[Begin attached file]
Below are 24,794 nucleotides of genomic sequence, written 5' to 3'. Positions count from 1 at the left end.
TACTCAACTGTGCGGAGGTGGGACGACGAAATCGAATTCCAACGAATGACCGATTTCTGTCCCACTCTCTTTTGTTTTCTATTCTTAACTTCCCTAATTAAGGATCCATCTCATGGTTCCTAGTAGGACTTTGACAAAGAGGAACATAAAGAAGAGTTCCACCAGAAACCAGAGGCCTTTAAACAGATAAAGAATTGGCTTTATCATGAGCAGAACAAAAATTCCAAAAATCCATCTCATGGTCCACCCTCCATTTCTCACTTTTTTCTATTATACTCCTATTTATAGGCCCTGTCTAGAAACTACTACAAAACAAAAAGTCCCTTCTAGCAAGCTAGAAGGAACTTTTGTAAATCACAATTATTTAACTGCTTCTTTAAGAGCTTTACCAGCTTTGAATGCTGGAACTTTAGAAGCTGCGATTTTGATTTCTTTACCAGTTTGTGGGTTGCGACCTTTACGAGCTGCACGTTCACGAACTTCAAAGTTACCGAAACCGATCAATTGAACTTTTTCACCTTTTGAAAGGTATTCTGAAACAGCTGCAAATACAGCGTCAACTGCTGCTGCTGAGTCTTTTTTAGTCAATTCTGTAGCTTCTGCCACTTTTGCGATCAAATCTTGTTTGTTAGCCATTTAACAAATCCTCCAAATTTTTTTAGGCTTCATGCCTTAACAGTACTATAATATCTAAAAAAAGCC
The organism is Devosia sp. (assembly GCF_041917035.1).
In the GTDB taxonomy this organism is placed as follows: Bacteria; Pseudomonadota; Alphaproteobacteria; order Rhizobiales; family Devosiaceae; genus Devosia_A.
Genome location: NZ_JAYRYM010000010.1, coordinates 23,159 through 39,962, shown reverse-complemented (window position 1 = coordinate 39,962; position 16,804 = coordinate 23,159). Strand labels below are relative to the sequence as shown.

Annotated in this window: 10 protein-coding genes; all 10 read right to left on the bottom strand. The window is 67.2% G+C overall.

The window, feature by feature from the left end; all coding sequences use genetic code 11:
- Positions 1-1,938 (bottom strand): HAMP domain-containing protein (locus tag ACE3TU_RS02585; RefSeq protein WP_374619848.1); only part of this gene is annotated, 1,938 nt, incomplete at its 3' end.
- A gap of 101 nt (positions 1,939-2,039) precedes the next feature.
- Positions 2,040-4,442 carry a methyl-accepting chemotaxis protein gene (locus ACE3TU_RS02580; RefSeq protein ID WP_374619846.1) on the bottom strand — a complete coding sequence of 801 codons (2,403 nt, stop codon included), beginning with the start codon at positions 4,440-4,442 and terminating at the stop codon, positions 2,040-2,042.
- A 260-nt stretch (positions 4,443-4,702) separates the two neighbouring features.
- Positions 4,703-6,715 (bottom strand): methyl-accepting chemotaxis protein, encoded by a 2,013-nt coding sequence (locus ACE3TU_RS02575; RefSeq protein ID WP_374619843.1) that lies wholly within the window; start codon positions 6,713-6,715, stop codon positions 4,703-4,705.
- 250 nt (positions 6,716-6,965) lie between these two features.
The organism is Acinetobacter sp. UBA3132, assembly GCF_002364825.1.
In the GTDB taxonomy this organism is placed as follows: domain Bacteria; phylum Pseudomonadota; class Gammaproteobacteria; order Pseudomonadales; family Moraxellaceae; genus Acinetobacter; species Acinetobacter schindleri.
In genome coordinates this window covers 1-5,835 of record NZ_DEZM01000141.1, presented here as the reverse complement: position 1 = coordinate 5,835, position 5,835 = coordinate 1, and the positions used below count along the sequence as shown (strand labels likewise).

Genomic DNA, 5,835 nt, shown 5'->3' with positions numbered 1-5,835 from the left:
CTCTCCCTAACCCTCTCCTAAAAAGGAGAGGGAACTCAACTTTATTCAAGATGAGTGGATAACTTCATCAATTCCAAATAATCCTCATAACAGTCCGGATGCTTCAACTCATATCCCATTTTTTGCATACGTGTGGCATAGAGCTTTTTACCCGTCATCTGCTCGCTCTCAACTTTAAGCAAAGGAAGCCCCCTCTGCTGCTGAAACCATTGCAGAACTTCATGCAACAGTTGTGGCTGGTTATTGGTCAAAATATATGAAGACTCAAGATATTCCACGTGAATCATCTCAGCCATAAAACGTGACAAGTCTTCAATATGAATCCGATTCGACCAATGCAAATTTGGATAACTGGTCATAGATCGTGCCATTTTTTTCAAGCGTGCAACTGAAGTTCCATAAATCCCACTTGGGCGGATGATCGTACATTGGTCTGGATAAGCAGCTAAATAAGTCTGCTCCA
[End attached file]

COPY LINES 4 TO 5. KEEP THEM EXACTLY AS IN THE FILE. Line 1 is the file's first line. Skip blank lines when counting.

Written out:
In the GTDB taxonomy this organism is placed as follows: Bacteria; Pseudomonadota; Alphaproteobacteria; order Rhizobiales; family Devosiaceae; genus Devosia_A.
Genome location: NZ_JAYRYM010000010.1, coordinates 23,159 through 39,962, shown reverse-complemented (window position 1 = coordinate 39,962; position 16,804 = coordinate 23,159). Strand labels below are relative to the sequence as shown.